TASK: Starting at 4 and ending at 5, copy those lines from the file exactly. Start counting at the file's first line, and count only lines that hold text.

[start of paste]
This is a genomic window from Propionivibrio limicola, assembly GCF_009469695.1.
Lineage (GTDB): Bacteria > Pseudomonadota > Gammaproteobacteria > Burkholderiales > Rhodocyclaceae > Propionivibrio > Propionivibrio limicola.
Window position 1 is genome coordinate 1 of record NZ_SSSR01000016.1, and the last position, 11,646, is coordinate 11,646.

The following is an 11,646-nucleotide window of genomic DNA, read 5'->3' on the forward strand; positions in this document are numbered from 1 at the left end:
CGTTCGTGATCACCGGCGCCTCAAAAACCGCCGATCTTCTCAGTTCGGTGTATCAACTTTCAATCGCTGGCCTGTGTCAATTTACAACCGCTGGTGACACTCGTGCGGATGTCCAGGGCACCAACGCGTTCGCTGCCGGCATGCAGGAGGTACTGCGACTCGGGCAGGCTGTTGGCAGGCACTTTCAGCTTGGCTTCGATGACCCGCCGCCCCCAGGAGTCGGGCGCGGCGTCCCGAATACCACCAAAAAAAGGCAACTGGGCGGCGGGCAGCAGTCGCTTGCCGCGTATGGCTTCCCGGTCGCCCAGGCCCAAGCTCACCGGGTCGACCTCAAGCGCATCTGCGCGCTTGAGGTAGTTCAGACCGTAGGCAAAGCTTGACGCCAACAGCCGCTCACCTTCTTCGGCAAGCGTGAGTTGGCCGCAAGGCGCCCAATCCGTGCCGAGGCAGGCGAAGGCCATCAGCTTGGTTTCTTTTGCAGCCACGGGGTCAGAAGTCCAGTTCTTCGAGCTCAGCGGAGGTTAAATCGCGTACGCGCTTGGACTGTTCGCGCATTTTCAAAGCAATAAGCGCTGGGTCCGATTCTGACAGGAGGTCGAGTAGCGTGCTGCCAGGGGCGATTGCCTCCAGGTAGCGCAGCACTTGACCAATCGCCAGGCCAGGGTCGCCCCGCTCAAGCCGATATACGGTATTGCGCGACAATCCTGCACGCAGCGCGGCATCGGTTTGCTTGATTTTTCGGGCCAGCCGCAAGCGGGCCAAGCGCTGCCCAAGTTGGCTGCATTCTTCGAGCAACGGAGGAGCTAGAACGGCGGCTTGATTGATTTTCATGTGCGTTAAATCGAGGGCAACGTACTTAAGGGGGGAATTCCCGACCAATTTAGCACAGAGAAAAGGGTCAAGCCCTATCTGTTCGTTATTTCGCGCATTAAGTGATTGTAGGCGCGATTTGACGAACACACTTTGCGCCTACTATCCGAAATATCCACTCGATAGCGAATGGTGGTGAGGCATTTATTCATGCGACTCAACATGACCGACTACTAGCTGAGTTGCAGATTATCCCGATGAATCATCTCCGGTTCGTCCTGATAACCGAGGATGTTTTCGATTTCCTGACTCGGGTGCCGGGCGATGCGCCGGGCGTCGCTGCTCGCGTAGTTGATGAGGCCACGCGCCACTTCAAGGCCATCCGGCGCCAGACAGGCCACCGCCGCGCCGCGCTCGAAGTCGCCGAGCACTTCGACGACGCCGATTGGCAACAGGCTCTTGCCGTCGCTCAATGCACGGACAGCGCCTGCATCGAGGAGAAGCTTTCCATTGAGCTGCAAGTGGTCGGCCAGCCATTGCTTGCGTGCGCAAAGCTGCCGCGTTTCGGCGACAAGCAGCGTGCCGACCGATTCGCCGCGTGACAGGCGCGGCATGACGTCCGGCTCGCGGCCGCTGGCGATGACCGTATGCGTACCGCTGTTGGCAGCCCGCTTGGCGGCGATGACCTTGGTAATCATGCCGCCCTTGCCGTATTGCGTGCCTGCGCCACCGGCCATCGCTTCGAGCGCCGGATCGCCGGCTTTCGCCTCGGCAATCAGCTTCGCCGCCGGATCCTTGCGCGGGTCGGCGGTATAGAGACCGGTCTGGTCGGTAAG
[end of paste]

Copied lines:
The following is an 11,646-nucleotide window of genomic DNA, read 5'->3' on the forward strand; positions in this document are numbered from 1 at the left end:
CGTTCGTGATCACCGGCGCCTCAAAAACCGCCGATCTTCTCAGTTCGGTGTATCAACTTTCAATCGCTGGCCTGTGTCAATTTACAACCGCTGGTGACACTCGTGCGGATGTCCAGGGCACCAACGCGTTCGCTGCCGGCATGCAGGAGGTACTGCGACTCGGGCAGGCTGTTGGCAGGCACTTTCAGCTTGGCTTCGATGACCCGCCGCCCCCAGGAGTCGGGCGCGGCGTCCCGAATACCACCAAAAAAAGGCAACTGGGCGGCGGGCAGCAGTCGCTTGCCGCGTATGGCTTCCCGGTCGCCCAGGCCCAAGCTCACCGGGTCGACCTCAAGCGCATCTGCGCGCTTGAGGTAGTTCAGACCGTAGGCAAAGCTTGACGCCAACAGCCGCTCACCTTCTTCGGCAAGCGTGAGTTGGCCGCAAGGCGCCCAATCCGTGCCGAGGCAGGCGAAGGCCATCAGCTTGGTTTCTTTTGCAGCCACGGGGTCAGAAGTCCAGTTCTTCGAGCTCAGCGGAGGTTAAATCGCGTACGCGCTTGGACTGTTCGCGCATTTTCAAAGCAATAAGCGCTGGGTCCGATTCTGACAGGAGGTCGAGTAGCGTGCTGCCAGGGGCGATTGCCTCCAGGTAGCGCAGCACTTGACCAATCGCCAGGCCAGGGTCGCCCCGCTCAAGCCGATATACGGTATTGCGCGACAATCCTGCACGCAGCGCGGCATCGGTTTGCTTGATTTTTCGGGCCAGCCGCAAGCGGGCCAAGCGCTGCCCAAGTTGGCTGCATTCTTCGAGCAACGGAGGAGCTAGAACGGCGGCTTGATTGATTTTCATGTGCGTTAAATCGAGGGCAACGTACTTAAGGGGGGAATTCCCGACCAATTTAGCACAGAGAAAAGGGTCAAGCCCTATCTGTTCGTTATTTCGCGCATTAAGTGATTGTAGGCGCGATTTGACGAACACACTTTGCGCCTACTATCCGAAATATCCACTCGATAGCGAATGGTGGTGAGGCATTTATTCATGCGACTCAACATGACCGACTACTAGCTGAGTTGCAGATTATCCCGATGAATCATCTCCGGTTCGTCCTGATAACCGAGGATGTTTTCGATTTCCTGACTCGGGTGCCGGGCGATGCGCCGGGCGTCGCTGCTCGCGTAGTTGATGAGGCCACGCGCCACTTCAAGGCCATCCGGCGCCAGACAGGCCACCGCCGCGCCGCGCTCGAAGTCGCCGAGCACTTCGACGACGCCGATTGGCAACAGGCTCTTGCCGTCGCTCAATGCACGGACAGCGCCTGCATCGAGGAGAAGCTTTCCATTGAGCTGCAAGTGGTCGGCCAGCCATTGCTTGCGTGCGCAAAGCTGCCGCGTTTCGGCGACAAGCAGCGTGCCGACCGATTCGCCGCGTGACAGGCGCGGCATGACGTCCGGCTCGCGGCCGCTGGCGATGACCGTATGCGTACCGCTGTTGGCAGCCCGCTTGGCGGCGATGACCTTGGTAATCATGCCGCCCTTGCCGTATTGCGTGCCTGCGCCACCGGCCATCGCTTCGAGCGCCGGATCGCCGGCTTTCGCCTCGGCAATCAGCTTCGCCGCCGGATCCTTGCGCGGGTCGGCGGTATAGAGACCGGTCTGGTCGGTAAG